Future of public education unknown

Concerns have been registered surrounding new Education Secretary Betsy DeVos


Courtesy of Ted Eytan

A protester holding up a sign at the Oppose Betsy DeVos Protest in Washington D.C. on Jan. 29, 2017.

Britney Smart, Reporter, Scottsdale Chronicle

The Trump administration’s Secretary of Education, Betsy DeVos has said that public education is “a dead end,” which is potentially ominous news for many families around the United States.

DeVos is a strong supporter of private and charter schools and her lack of experience and knowledge of public education was clearly voiced in her confirmation hearing.  It remains to be seen if DeVos, as some supporters believe, can translate the format of successful private schools to public ones, although it is even unclear if this is her intention.

Sarah Adkins, a former private school teacher feels the support of charter and private schools will drive a divide between children.

“The big thing I noticed with private schools, it’s like segregation between the wealthy and lower or middle class families,” Adkins said.

According to a Dec. 6, 2016 BBC News report, the PISA test score rankings “Top 40” showed Finland’s school system in the top five, and they were previously toward the lower end of the ranking. The US is currently ranked near the bottom among 35 industrialized nations.

Charter schools in Finland are now practically obsolete due to investment in public schools. The system has been completely uprooted with shorter days and different testing practices, which have led to greater success amongst the students when compared to U.S. schools.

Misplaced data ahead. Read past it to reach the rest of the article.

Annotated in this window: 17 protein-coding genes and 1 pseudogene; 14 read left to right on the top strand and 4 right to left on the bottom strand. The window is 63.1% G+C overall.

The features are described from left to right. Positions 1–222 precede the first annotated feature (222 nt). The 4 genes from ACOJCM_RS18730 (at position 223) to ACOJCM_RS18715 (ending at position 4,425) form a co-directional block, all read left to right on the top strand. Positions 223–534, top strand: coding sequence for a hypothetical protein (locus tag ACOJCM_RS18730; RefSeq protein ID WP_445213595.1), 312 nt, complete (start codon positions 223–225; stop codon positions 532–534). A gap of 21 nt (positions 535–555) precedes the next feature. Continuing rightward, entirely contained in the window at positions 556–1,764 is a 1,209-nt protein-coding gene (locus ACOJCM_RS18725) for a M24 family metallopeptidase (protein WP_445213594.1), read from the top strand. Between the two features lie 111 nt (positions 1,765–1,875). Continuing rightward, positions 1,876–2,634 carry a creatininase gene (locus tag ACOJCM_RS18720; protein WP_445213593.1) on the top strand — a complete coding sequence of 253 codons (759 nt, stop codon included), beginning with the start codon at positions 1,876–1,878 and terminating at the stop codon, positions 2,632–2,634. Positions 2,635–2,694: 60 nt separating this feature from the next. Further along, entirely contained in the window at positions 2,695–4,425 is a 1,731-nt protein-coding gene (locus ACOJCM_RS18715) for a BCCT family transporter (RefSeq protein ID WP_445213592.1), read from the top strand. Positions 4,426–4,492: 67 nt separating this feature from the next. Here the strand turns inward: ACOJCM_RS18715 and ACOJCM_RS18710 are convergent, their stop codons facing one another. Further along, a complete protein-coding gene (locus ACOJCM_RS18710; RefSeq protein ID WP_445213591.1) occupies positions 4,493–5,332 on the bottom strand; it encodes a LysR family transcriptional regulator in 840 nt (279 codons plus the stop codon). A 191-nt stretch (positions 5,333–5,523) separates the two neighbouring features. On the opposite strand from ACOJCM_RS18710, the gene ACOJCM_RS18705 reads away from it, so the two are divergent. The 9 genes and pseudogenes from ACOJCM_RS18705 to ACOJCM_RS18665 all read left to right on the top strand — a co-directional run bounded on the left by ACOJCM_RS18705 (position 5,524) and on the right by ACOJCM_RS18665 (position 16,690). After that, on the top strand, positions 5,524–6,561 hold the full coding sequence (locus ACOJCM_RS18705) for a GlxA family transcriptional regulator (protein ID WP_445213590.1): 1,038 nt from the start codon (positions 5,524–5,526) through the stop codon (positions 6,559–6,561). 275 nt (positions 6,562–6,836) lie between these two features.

Michael Moore, an Academy Award-winning filmmaker and a best selling author, went to Finland during the making of the documentary, Where to Invade Next and the film touched on the fact that there are no “special schools or private schools.”

“The rich parents have to make sure that the public schools are great. And by making the rich kids go to school with everyone else, they grow up with those ‘other kids’ as friends, and when they become wealthy adults, they have to think twice before screwing them over,” Moore said.

SCC Communication major Stephanie Black is concerned about public education.

“I go to a public school and I want my kids to go to a public school and I don’t want that to go away,” Black said.

Many educators, parents and politicians believe that DeVos is heading in the opposite direction if she intends to place her attention on charter and private schools in an attempt to give more people the opportunity to send their kids somewhere other than a public school. During her confirmation hearing DeVos declined to  provide a “yes” or “no” answer to Sen. Patty Murray (D-Wash.), the top Democrat on the Senate education committee, when asked if she would commit to the statement, “That you will not work to privatize public schools or cut a single penny from public education.”

America’s schools need a change, DeVos seems to plan to change it but by the looks of it, it may not be what educators, students, and parents/guardians want to see.